Vilhelm Parfumerie founder Jan Ahlgren, working with perfumer Jérôme Epinette, wanted to conjure "an old hotel on the Left Bank in Paris…blooming wallpaper in hushed hallways with heavy black doors…." The result, Dirty Velvet,1 was supposedly inspired by the Hôtel Villa d'Estrées in Paris. After perusing the hotel's online photo gallery I'm confident not one piece of dirty velvet lies within its lovely walls. I'm pretty sure any dirty velvet brought into the hotel by guests could be sniffed out by staff at the front desk, confiscated and burned off-site.
I've come to associate certain fragrance houses with personalities, not locales such as cities — or hotels. For instance: let's say I need help with an important personal matter and seek a Brand's input. (An "I-need-advice"-type question). Timid Jo Malone and Atelier Cologne would be appalled I even asked the question; they'd wrinkle their noses, bite a lip and whisper a non-committal/exasperated response: "I really don't know, Kevin. I'm so sorry. Can I go now?" Amouage will open its therapy lounge to me, but only if we're covering important topics such as Man/Woman relationships, Epics, FATE, Myths and the like. Guerlain would fidget: "I have to get back to the laundry room...I need to put more scented dryer sheets in with my towels! I love scented dryer sheets!!!" Hermès and Frédéric Malle would widen their eyes: "This question isn't about ME? Its about...YOU? I've got to run. I completely forgot I'm having cocktails with friends! Adieu!" (These two smell so good, you mourn their fast departures.) Serge Lutens would respond with a blurry, narrated video clip: "I have in this world of dreams and in an infinite pool of parfums an absence and avoidance of the personality of another existence, with its problems and problems of sustainability. I am full of regret. I can, not help." Caron would incessantly reformulate my question. Comptoir Sud Pacifique is on permanent vacation. Creed is too busy (constantly tweaking its company autobiography) to assist me. And from the sounds coming out of my phone, Etat Libre d'Orange is having sex and can't disengage at the moment: "UH! AH! OooooooH!"
Vilhelm Parfumerie would respond to my question by taking me out to a chic bar, ordering lots of spicy hor d'oeuvres and a large pitcher of ice-cold sangria ("Make it with champagne please!"); VP would then sit back and listen, laugh loudly, give blunt opinions while gesturing wildly (sending a crab and chili in masa tart flying off the table). Vilhelm Parfumerie would leave me feeling better than it found me. Likewise, its scents have big personalities and they are fun to be around (and wear).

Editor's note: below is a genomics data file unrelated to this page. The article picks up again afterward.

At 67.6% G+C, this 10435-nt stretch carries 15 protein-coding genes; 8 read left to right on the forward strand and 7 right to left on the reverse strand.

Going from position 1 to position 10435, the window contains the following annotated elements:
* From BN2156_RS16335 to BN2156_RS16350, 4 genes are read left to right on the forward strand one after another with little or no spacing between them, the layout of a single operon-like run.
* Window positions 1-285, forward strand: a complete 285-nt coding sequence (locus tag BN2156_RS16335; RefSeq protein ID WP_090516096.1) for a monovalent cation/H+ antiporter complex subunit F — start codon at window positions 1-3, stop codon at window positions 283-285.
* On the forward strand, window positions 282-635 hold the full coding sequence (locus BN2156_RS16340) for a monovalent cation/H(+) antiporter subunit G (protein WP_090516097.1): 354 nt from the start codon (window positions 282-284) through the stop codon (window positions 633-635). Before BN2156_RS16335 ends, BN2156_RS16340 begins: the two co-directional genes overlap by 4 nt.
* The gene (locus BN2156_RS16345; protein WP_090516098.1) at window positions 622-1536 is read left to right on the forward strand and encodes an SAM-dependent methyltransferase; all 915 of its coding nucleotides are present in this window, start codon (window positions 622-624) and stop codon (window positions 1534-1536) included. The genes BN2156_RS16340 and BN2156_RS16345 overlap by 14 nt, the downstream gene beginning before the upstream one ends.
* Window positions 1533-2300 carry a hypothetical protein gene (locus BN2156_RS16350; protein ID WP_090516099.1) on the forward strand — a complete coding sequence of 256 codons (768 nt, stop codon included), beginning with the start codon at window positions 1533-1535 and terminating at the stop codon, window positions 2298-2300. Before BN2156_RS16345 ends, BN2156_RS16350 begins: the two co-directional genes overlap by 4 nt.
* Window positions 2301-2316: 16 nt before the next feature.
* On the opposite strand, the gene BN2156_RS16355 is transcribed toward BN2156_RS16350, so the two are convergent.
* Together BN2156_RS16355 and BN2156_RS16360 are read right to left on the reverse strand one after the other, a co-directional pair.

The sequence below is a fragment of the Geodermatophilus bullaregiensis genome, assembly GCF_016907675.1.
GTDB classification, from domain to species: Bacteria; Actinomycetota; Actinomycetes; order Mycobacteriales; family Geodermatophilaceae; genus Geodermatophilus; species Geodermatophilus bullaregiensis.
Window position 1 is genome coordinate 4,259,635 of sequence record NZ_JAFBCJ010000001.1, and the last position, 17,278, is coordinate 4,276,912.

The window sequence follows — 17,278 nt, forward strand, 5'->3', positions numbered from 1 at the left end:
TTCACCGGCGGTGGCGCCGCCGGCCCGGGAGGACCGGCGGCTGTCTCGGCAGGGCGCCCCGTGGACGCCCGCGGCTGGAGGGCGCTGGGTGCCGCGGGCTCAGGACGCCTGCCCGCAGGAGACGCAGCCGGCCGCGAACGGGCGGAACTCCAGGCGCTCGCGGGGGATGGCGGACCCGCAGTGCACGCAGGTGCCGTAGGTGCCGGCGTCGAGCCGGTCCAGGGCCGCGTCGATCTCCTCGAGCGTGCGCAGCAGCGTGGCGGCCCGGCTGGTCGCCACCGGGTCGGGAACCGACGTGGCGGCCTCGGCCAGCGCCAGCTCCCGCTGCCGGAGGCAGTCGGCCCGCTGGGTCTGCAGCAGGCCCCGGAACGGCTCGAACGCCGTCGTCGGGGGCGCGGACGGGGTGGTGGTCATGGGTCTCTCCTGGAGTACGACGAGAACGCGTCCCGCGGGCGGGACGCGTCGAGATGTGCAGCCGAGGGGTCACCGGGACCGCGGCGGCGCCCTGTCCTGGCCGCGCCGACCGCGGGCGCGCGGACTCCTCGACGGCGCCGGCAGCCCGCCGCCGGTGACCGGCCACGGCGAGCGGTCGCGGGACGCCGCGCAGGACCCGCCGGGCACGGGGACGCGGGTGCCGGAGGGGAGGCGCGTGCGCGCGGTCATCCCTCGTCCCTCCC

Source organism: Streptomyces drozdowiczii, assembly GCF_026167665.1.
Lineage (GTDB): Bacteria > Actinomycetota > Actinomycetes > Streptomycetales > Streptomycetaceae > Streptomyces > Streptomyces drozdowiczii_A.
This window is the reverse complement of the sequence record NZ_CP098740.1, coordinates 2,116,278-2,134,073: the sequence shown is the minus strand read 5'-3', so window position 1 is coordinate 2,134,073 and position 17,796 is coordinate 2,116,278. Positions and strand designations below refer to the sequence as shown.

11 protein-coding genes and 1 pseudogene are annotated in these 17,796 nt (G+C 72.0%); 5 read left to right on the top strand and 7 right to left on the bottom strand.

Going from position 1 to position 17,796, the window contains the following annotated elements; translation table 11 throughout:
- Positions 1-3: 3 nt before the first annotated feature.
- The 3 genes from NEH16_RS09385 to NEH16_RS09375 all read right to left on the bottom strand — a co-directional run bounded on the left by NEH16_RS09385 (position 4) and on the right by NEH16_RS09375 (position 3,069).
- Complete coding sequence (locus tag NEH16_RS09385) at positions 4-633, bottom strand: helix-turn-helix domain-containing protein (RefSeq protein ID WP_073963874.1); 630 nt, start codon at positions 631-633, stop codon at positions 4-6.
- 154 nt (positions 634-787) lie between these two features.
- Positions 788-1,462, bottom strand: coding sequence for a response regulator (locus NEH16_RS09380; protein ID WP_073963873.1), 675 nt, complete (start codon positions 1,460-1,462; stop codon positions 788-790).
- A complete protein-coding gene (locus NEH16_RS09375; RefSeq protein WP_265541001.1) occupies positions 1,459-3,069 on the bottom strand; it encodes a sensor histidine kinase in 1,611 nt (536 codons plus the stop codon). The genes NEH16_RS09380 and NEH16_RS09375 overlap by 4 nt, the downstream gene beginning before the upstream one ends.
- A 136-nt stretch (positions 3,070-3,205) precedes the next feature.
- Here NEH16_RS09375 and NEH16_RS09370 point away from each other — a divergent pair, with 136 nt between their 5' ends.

Dirty Velvet is not about a hairy, crumb-sprinkled velvet throw on your sofa, that your cats and dogs sometimes sleep on and that you wrap around yourself while eating dinner in front of the TV. Dirty Velvet is not an ancient musty/disintegrating velvet blanket stored in a trunk with old lavender soaps. Dirty Velvet is the scent of an outdoor picnic held on a hot-pink velvet cloth: on the menu — juicy, ripe figs, outrageously pungent citrus slices (in this case, Citrus Maxima), and coconut custard pastries flavored with so much tonka bean you might might die if you eat two.2
I've worn Dirty Velvet on some dismal days this winter and every single time I've worn it I feel happier...it perks me up. Last Saturday I was stopped three times by strangers asking: "What cologne are you wearing? It's great!" and "What is your perfume called? I love it!" and (the best) "Did you get that here?" Question one was asked in a huge public garage by a guy; question two was asked an hour later by a young woman at the Seattle Art Museum as I was giving a gallery talk and walking from a Henri Le Sidaner painting of Venice to a Thomas Moran Grand Canyon canvas; and question three was asked by a sales assistant at the downtown Seattle Nordstrom. As you may have guessed from the compliments, Dirty Velvet has BIG sillage and amazing endurance; you WILL be noticed.
The only "bad" thing I have to say about Vilhelm Parfumerie perfumes regards cost. The pricing is in line with Hermessence fragrances but Vilhelm Parfumerie charges an exorbitant $80 for a stingy 18 ml travel spray (you can buy a gift set of four Hermessences...with each 15 ml bottle costing $41). Still: I recommend Vilhelm Parfumerie offerings; sniff them if you have a chance.
1. Listed notes of pomelo (Citrus maxima), tobacco leaves, fig, sandalwood, salt and vetiver.
2. Tonka beans are toxic when ingested in quantity.
Note: top image shows "Pretty pink velvet fabric", sold for $15.99 a yard at fabWorldFabrics at Etsy.